“I’m going to say something you might think is crazy. I think ‘Time Between’ ranks as one of the first country-rock songs, in that it was backbeat with electric, it was country, it had a bluegrass groove and Clarence [White] was on it. Poco came along right when The Flying Burrito Brothers came along as well as Dillard and Clark. That all came after Sweetheart, which opened the floodgates for West Coast, country-type sounds. When we do, ‘Wasn’t Born to Follow,’ which was a Gerry Goffin-Carole King song, they had all of a sudden written it like it was a West Coast country song. Peter Fonda liked the song and wanted The Byrds to record that for Easy Rider. So that’s when things were happening, way before Poco,” he added. “All of a sudden, there was this big wave of country-type songs coming out of the Sweetheart project that opened the gates. So it wasn’t a stretch, and it never had been. Really, everyone in The Byrds came out of folk music. We were never a garage rock band. We learned how to do that. End of story.”
For Hillman and the rest of The Byrds, Sweetheart of the Rodeo was a complete labor of love. The recording sessions went well, between working with ace sidemen like stand-up bass player Junior Huskey, pedal steel player Lloyd Green and guitarist John Hartford on Music Row, and then returning to California to wrap things up with pedal steel player JayDee Maness and future Byrd Clarence White. And while anecdotes abound of there being a negative reaction to The Byrds’ foray into country music by Music Row industry types, for Hillman, part of the reaction was self-inflicted, particularly after The Byrds appeared on the Grand Ole Opry at the Ryman Auditorium.
“We had a good time doing this [record], but we didn’t think it was going to be a monster album;. We didn’t think anything. You just go do a record and put it out. The record gained all the accolades a couple of years later,” he said. “The Grand Ole Opry was fine and they were very polite to us. In hindsight, when Gram opted to do another song, knowing they wanted ‘Sing Me Back Home,’ we thought we were being hip and cool at the time. But we weren’t. We were being rude and disrespectful to the Opry. And I say it loud and clear. I wished that had never happened. We do ‘Sing Me Back Home’ during the show and I tell the story. Like I say, in hindsight, that was totally disrespectful. The Opry [folks] were very friendly and when we pulled that stunt, they weren’t so friendly. And I don’t blame them. But it’s all history.”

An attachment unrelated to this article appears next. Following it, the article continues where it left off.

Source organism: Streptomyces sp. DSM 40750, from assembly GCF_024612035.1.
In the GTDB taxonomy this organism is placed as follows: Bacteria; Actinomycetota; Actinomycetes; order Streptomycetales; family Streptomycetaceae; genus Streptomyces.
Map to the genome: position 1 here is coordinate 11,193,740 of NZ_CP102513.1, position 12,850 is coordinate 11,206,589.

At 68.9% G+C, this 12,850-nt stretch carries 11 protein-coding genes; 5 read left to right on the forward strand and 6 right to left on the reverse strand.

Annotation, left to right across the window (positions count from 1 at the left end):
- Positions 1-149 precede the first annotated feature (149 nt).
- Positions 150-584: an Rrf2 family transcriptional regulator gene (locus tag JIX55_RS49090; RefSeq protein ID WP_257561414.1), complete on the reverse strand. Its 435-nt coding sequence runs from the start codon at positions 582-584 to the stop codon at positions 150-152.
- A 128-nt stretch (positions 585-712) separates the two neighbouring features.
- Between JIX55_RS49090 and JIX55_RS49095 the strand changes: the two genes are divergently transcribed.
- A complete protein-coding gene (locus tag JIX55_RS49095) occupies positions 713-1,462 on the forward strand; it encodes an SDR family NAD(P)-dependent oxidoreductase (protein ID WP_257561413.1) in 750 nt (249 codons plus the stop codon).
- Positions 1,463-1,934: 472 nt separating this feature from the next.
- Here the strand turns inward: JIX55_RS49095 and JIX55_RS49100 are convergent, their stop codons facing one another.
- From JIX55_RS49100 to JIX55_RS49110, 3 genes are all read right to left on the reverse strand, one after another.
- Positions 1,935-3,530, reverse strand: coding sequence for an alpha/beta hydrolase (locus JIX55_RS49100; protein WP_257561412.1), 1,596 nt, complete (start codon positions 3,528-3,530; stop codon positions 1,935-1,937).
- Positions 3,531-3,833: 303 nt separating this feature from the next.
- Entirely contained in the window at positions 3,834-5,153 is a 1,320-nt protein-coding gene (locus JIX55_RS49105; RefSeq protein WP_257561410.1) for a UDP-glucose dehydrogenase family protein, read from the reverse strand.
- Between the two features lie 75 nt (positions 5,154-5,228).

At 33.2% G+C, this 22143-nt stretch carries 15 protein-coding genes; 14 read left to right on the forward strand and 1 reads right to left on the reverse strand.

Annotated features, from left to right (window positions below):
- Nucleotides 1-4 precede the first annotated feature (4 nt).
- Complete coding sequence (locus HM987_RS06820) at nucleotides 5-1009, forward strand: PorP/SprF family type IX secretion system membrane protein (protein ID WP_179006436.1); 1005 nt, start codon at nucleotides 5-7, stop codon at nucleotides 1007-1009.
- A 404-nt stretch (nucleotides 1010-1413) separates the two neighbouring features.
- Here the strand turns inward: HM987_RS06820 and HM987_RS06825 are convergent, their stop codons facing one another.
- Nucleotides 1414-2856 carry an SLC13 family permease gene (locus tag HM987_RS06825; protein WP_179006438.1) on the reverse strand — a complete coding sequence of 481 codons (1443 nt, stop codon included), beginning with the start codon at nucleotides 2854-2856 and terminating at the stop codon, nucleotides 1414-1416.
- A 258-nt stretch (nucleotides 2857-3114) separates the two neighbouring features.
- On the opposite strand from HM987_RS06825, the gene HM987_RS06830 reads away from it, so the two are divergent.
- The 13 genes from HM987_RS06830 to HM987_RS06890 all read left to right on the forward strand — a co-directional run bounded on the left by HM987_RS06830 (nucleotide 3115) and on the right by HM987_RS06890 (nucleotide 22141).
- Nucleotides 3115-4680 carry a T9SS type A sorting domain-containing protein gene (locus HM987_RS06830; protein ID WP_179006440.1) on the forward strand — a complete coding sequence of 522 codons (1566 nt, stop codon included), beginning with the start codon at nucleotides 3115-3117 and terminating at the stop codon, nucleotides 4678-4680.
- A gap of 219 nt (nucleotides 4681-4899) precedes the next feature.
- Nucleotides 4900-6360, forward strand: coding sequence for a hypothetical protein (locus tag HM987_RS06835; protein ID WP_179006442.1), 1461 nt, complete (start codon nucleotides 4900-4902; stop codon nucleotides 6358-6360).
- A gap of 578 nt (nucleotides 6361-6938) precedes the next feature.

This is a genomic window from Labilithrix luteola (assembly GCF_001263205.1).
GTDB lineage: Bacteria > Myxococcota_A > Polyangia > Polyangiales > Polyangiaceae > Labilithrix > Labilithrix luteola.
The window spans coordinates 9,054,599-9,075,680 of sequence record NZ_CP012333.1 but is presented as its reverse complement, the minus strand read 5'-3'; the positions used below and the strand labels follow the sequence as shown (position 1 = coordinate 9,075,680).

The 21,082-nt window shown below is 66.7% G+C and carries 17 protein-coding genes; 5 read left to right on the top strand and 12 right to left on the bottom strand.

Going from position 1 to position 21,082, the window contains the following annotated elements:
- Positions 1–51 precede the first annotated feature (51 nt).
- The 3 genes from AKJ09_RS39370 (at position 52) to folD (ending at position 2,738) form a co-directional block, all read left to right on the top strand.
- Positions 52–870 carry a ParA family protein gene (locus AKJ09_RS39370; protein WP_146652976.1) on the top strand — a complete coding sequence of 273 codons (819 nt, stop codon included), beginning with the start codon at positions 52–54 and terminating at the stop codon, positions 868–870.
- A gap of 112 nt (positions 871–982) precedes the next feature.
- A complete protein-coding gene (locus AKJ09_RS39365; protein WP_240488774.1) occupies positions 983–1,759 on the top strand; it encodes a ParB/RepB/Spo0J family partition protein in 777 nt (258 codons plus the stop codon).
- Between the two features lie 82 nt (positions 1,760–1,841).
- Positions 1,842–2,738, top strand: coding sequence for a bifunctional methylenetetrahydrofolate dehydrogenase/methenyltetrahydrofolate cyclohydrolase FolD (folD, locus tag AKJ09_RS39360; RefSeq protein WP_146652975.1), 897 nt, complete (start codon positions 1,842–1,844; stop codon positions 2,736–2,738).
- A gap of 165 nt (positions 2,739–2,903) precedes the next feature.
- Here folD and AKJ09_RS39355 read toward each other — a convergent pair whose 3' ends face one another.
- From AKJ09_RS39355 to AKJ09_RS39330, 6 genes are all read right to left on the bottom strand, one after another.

Fans coming out to see Sweetheart of the Rodeo at 50 will get to hear two sets, one setting the table for the country-rock direction The Byrds were going in, and the second presenting the album in its entirety. Throughout it all, Hillman and McGuinn pay homage to their old friend Parsons and bask in the camaraderie they share with Stuart and the Fabulous Superlatives.
“Folks are going to like it. I could sell you all day long, But everyone will see this show and like it and you know why? Because we like it,” Hillman said with a laugh. “We’re having so much fun and it’s infectious. If we’re having a good time up there, the audience is going to have a good time. And they always do.”
Chris Hillman and Roger McGuinn will be appearing with Sweetheart of the Rodeo at 50 on September 24 at Town Hall, 123 W. 43rd St., NYC. For more information, visit www.the-townhall-nyc.org or call 212-307-4100. Click here to read about Chris Hillman’s favorite country and bluegrass music musicians.